When proso millet was compared to maize or sorghum on an equal weight or a protein equivalent basis in turkey starter diets, containing optimal protein and with adequate supplemental methionine, there were no significant differences among grains relative to body weight gain and feed efficiency. In turkey starter diets containing adequate protein with supplemental methionine and lysine, young turkeys fed the proso millet diets were significantly heavier than those fed maize or sorghum diets at 28 days of age. Poults fed proso millet with no methionine supplementation showed significant depressions in body weight gain but not in feed efficiency (Luis et al., 1982b).

Wild and pet birds

Millet for bird food is often grown under contract. Large, bright white or red seed is preferred and premiums are occasionally paid for superior quality. Two types of bird seed mixes are marketed, one for wild birds and the other for cage birds. The cage bird mixes require the better quality proso millet and premiums are often paid to obtain this type of seed (Berglund, 2007).

Nutritional tables
Tables of chemical composition and nutritional value 

Avg: average or predicted value; SD: standard deviation; Min: minimum value; Max: maximum value; Nb: number of values (samples) used

Main analysis Unit Avg SD Min Max Nb
Dry matter % as fed 90.6 0.7 88.0 91.5 17
Crude protein % DM 14.2 1.6 11.8 16.7 29
Crude fibre % DM 7.2 1.3 5.1 9.1 22
ADF % DM 12.0 1.5 10.3 13.9 7
Ether extract % DM 5.5 2.5 3.7 10.9 29
Ash % DM 3.7 0.5 3.1 5.0 29
Starch (polarimetry) % DM 64.2 2.0 60.2 67.2 16
Total sugars % DM 1.9 1
Gross energy MJ/kg DM 19.0 0.1 18.9 19.3 7 *
Minerals Unit Avg SD Min Max Nb
Calcium g/kg DM 0.4 0.5 0.2 1.7 9
Phosphorus g/kg DM 3.0 0.2 2.6 3.3 10
Amino acids Unit Avg SD Min Max Nb
Alanine % protein 11.1 0.4 10.7 11.4 3
Arginine % protein 3.0 0.1 2.9 3.0 4
Aspartic acid % protein 5.8 0.1 5.7 5.8 3
Glutamic acid % protein 20.5 0.6 19.8 21.0 3
Glycine % protein 2.2 0.1 2.1 2.3 3
Histidine % protein 1.9 0.0 1.8 1.9 4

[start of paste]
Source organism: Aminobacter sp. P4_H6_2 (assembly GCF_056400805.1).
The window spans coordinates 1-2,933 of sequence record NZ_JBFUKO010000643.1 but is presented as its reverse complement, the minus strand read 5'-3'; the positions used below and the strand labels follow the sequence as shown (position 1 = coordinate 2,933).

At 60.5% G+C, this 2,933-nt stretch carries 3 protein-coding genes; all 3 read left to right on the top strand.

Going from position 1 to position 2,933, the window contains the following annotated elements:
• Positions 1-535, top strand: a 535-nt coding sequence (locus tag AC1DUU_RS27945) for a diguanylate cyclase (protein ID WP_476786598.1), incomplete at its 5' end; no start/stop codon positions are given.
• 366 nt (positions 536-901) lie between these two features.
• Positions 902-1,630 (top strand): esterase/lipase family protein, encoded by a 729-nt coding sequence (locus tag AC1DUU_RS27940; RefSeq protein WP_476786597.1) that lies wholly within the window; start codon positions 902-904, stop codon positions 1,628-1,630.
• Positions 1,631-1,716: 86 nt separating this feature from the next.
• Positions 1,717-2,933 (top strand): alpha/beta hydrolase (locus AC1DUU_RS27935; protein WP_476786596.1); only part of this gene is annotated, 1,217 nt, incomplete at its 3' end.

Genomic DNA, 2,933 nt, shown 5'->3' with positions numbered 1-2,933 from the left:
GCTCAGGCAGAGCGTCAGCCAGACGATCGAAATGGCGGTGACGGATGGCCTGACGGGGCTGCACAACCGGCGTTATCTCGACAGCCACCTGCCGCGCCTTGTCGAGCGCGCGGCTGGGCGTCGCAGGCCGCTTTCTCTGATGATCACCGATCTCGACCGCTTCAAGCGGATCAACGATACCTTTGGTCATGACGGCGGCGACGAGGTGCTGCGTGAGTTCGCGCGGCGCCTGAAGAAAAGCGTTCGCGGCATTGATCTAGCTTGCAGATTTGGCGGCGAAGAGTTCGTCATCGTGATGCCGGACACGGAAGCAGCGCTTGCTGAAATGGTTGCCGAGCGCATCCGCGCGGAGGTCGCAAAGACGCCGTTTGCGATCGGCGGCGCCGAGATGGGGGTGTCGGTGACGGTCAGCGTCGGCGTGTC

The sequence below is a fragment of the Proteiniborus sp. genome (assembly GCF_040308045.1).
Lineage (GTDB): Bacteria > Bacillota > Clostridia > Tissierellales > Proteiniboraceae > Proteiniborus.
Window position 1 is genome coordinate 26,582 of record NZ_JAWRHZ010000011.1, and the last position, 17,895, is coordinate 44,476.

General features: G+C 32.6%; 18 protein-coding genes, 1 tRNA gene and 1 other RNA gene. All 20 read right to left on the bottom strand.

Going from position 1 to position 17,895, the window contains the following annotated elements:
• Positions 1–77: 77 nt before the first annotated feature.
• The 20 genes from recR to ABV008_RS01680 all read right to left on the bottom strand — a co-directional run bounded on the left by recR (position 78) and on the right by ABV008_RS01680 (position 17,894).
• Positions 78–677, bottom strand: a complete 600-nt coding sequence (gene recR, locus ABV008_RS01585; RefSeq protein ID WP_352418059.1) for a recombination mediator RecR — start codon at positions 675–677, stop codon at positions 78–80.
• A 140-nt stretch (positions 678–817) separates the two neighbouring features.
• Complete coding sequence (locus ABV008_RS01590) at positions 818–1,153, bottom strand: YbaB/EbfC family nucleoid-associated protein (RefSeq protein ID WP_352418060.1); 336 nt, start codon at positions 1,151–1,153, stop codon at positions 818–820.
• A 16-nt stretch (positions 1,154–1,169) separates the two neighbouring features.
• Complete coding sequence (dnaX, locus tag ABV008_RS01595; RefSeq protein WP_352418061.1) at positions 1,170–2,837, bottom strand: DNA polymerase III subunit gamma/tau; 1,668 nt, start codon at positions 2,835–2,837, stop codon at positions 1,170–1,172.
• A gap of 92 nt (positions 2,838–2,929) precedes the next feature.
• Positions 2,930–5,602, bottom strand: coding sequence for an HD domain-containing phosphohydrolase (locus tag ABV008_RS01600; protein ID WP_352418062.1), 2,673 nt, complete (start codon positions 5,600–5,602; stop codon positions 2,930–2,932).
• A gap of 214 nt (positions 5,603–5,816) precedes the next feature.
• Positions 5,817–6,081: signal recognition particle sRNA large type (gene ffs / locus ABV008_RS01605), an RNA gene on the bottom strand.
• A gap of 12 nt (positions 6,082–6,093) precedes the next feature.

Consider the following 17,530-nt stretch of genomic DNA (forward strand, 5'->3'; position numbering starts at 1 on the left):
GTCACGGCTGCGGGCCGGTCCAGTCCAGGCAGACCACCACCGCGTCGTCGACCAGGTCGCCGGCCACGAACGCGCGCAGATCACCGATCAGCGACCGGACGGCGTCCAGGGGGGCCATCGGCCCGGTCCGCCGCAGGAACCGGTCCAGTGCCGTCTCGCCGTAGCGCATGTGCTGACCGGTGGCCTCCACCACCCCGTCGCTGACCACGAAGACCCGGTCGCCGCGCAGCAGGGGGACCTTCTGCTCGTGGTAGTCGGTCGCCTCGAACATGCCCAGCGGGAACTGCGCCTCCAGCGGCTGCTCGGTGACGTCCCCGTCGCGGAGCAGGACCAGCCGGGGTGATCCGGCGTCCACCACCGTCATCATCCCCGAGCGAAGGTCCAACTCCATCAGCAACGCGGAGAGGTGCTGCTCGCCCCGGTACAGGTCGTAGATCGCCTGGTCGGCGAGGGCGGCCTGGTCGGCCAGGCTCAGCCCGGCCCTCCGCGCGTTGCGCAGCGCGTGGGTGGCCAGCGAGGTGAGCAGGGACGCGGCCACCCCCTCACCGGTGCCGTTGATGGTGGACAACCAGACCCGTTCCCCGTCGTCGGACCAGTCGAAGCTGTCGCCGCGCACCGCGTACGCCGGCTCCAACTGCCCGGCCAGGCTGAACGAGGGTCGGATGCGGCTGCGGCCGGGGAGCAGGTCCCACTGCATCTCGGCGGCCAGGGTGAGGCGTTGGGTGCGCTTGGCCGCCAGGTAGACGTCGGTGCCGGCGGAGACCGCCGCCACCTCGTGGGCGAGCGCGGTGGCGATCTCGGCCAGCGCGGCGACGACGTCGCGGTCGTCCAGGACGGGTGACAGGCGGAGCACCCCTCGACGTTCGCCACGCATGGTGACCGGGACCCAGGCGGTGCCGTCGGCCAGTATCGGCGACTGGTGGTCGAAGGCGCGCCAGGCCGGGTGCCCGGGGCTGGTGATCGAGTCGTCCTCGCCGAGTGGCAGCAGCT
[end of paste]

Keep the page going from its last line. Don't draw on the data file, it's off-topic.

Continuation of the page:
Isoleucine % protein 4.2 0.1 4.0 4.3 4
Leucine % protein 12.2 1.5 10.1 13.2 4
Lysine % protein 1.6 0.4 1.3 2.1 4
Methionine % protein 2.5 1
Phenylalanine % protein 5.3 0.3 4.9 5.6 4
Proline % protein 6.8 0.4 6.3 7.2 3
Serine % protein 5.9 0.2 5.7 6.0 3
Threonine % protein 3.1 0.4 2.8 3.6 4
Tryptophan % protein 1.6 0.2 1.4 1.9 4
Tyrosine % protein 2.4 0.1 2.3 2.5 3
Valine % protein 5.0 0.1 4.8 5.1 4
Secondary metabolites Unit Avg SD Min Max Nb
Tannins, condensed (eq. catechin) g/kg DM 1.4 0.6 0.6 2.6 16
Ruminant nutritive values Unit Avg SD Min Max Nb
OM digestibility, Ruminant % 79.4 *
Energy digestibility, ruminants % 77.7 *
DE ruminants MJ/kg DM 14.8 *
ME ruminants MJ/kg DM 12.2 *
Pig nutritive values Unit Avg SD Min Max Nb
Energy digestibility, growing pig % 78.7 *
DE growing pig MJ/kg DM 15.0 *
MEn growing pig MJ/kg DM 14.5 *
NE growing pig MJ/kg DM 11.3 *
Poultry nutritive values Unit Avg SD Min Max Nb
TME poultry MJ/kg DM 16.8 0.3 16.4 17.2 7

The asterisk * indicates that the average value was obtained by an equation.


Gartner et al., 1975; Krishnakumari et al., 1995; Lorenz, 1983; Luis et al., 1982; Lyman et al., 1956; Ravindran et al., 1994; Santra et al., 2011; Vargas et al., 1965

Last updated on 24/10/2012 00:44:02

Datasheet citation 

Tran G., 2015. Proso millet (Panicum miliaceum), grain. Feedipedia, a programme by INRA, CIRAD, AFZ and FAO. http://www.feedipedia.org/node/722 Last updated on October 2, 2015, 16:16

English correction by Tim Smith (Animal Science consultant) and Hélène Thiollet (AFZ)